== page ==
• Cut circles with a round cookie or biscuit cutter. I prefer to use a canning ring.
  • Place on parchment papered pan.
  • Bake for 15 min
  • Serve hot or cooled.

Makes 4 large or 7 small biscuits.

Enjoy and until next time,

Mrs. Kay Lynn Rice

Sweet Summer Squash Pickles

The one thing about yellow crook neck (summer squash) is it’s either feast or famine! I intentionally planted 8 plants in our garden this year. We love this beautiful golden squash all sizes and prepares many ways. My favorite, and our grandson’s favorite, is sweet summer squash pickles. This is a recipe that uses water bath canning for storage.

Sweet Summer Squash Pickles

Ingredients:

  • 8 cups of summer squash sliced thin, not paper thin. Smaller sizes are best, larger circles can be quartered or halved.
  • 2 cups sweet onion, sliced thin,rings or half rings.
  • 1 tsp salt
  • 4 green peppers, small. Diced into small cubes, no seeds please.
  • 3 cups sugar
  • 2 cups canning grade Apple cider vinegar
  • 2 tsp mustard seed
  • 2 tsp celery seed.

Directions:

  1. Place sliced squash and sliced onion in a large bowl.
  2. Mix well with salt (to pull out moisture)
  3. Set squash aside for 30 min to an hour.
  4. Prepare in a large boil pot add your remaining ingredients: vinegar, sugar, peppers, celery seed, mustard seed.
  5. Bring to a rolling boil while stiring. Remove from heat.
  6. Transfer your squash mix into a large draining bowel to drain off pulled out moisture. Do not rinse.
  7. Add squash onion mix into the hot brine mix and stir in for about 5 min.
  8. Transfer into sterilized prepared jars for canning.
  9. Water bath can for 10 min at high boil. (Follow water bath instructions).
  10. Remove and cool.

After the joyous pops of sealed jars I do my best to not open for at least 2 weeks. I TRY anyway.

Enjoy!

Until next time,

Mrs. Kay Lynn Rice

Double Chocolate Chip Cookies

Recently, I baked one of my favorite stand-by cookies to share with friends and coworkers.  Upon receiving many requests to pass on the recipe, I decided to post it, so here it is.  It is a very basic chocolate chip cookie recipe, however, here is the secret.  REAL BUTTER and DARK CHOCOLATE CHIPS.  Yup, that’s the secret.

Double Chocolate Chip Cookies:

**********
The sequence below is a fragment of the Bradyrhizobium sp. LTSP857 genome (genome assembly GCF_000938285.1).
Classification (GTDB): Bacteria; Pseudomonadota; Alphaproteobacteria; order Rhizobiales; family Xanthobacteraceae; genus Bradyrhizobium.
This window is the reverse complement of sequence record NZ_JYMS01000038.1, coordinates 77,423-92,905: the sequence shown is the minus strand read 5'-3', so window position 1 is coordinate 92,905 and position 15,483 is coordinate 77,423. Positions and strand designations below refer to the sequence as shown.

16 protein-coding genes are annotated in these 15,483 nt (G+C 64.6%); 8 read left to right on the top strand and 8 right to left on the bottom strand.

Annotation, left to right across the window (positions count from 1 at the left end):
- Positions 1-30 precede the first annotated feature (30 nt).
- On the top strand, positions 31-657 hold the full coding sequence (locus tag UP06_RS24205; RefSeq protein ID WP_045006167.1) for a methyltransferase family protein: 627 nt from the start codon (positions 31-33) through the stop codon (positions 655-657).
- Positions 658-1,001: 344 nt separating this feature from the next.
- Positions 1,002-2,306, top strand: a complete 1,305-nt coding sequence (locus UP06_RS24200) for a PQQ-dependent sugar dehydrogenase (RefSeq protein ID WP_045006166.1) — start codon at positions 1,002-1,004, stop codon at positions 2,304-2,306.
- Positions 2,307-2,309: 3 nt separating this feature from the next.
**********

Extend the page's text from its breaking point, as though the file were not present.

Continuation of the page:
Preheat your oven to 350 degrees.

Ingredients:

Wet ingredients mixed in one large mixing bowl:

  1. Cream 1 cup (2 sticks) of REAL softened butter.
  2. Slowly whip in 3/4 cup of white sugar (or raw sugar)
  3. Slowly add in 3/4 cup of dark brown sugar (molasses sugar)
  4. Slowly fold in 1 tsp of real vanilla (imitation vanilla does not have the same flavor)
  5. Off to the side in another small bowl, whip 2 eggs until ‘fluffy’ and add into the wet mixture by folding the eggs in until well disbursed.
  6. Add in 3 cups of dark chocolate chips (4 cups if you use the small (mini) chips)

In a separate bowl, sift together your dry ingredients.

  • 2 1/4 flour
  • 1 tsp of baking soda
  • 1 tsp of salt

It is very important to thoroughly sift your dry ingredients together in a separate bowl before adding to your wet ingredients.

Next, fold in your dry ingredients into your wet ingredients a half cup at a time.  Yes, you read that correctly, a half cup at a time.  fold in making sure the wet and the dry combine evenly, so that the only lumps are your chips.

Once you have all of your ingredients mixed together in one bowl, set to the side.

Cover your cookie sheets with parchment paper.

I use a melon scoop so that my cookies are pretty even in size, but you can use a tablespoon or even a regular silverware spoon.  I scoop the dough and roll them into tight little balls.

Place the balls on your cookie sheet, make sure there is plenty of room in between because they will spread out a bit as they cook.

Bake for 10-11 minutes (until golden brown) at 350 degrees Fahrenheit.  Remove them from the paper and let cool on a paper towel (or cookie towel-thin weave towel).  Don’t put in your cookie jar or container until completely cooled.

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Sometimes I’ll add a cup of chopped pecans or walnuts, sometimes I’ll mix in a cup of mint chips as well, this is to your taste and mood at the time.

I hope you enjoy this recipe, please let me know how you liked it!

Until Next Time,

Mrs. Kay Lynn Rice

 

 

Preserving Wild Ramps

Wild Ramps, also referred to as Wild Leeks, are an amazing spring treat that grows in the wooded areas around the same time that morals (mushrooms) and Pheasant Back Mushrooms start to peek out.  April to the end of May these wonderful natural treats cover select patches of wooded areas.  They originally were gathered and enjoyed in the Appalachia Areas (that I know of).   Ramps taste like sweet garlic.  Some people say they taste like green onion, but to me they are more garlic.